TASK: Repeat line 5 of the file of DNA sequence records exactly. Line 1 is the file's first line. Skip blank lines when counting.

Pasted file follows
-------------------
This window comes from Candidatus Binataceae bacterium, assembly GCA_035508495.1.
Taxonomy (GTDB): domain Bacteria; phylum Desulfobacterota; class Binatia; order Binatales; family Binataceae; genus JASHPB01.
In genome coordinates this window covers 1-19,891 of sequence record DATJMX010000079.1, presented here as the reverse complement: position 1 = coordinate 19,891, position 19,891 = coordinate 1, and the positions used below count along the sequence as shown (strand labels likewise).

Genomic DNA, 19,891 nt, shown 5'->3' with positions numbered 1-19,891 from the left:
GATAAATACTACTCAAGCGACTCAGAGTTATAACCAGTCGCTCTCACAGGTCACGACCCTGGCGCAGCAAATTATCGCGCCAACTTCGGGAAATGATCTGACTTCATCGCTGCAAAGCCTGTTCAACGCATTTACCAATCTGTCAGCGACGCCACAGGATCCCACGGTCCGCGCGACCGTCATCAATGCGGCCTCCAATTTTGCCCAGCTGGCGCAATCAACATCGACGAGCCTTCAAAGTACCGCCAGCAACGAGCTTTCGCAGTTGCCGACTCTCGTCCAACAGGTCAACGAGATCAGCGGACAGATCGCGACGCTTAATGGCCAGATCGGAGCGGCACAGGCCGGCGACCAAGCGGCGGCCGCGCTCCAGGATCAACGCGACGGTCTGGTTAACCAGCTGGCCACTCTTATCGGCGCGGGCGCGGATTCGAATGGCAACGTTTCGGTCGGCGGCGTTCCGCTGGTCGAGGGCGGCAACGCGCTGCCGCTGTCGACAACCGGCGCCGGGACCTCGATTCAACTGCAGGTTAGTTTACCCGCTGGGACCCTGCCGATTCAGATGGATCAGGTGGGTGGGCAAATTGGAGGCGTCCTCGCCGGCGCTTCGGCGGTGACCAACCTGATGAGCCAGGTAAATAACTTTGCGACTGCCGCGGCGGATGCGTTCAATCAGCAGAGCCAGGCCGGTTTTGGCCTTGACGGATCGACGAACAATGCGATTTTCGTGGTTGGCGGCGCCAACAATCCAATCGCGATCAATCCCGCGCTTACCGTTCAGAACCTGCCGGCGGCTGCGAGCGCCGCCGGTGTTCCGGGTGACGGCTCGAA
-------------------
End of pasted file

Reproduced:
GATAAATACTACTCAAGCGACTCAGAGTTATAACCAGTCGCTCTCACAGGTCACGACCCTGGCGCAGCAAATTATCGCGCCAACTTCGGGAAATGATCTGACTTCATCGCTGCAAAGCCTGTTCAACGCATTTACCAATCTGTCAGCGACGCCACAGGATCCCACGGTCCGCGCGACCGTCATCAATGCGGCCTCCAATTTTGCCCAGCTGGCGCAATCAACATCGACGAGCCTTCAAAGTACCGCCAGCAACGAGCTTTCGCAGTTGCCGACTCTCGTCCAACAGGTCAACGAGATCAGCGGACAGATCGCGACGCTTAATGGCCAGATCGGAGCGGCACAGGCCGGCGACCAAGCGGCGGCCGCGCTCCAGGATCAACGCGACGGTCTGGTTAACCAGCTGGCCACTCTTATCGGCGCGGGCGCGGATTCGAATGGCAACGTTTCGGTCGGCGGCGTTCCGCTGGTCGAGGGCGGCAACGCGCTGCCGCTGTCGACAACCGGCGCCGGGACCTCGATTCAACTGCAGGTTAGTTTACCCGCTGGGACCCTGCCGATTCAGATGGATCAGGTGGGTGGGCAAATTGGAGGCGTCCTCGCCGGCGCTTCGGCGGTGACCAACCTGATGAGCCAGGTAAATAACTTTGCGACTGCCGCGGCGGATGCGTTCAATCAGCAGAGCCAGGCCGGTTTTGGCCTTGACGGATCGACGAACAATGCGATTTTCGTGGTTGGCGGCGCCAACAATCCAATCGCGATCAATCCCGCGCTTACCGTTCAGAACCTGCCGGCGGCTGCGAGCGCCGCCGGTGTTCCGGGTGACGGCTCGAA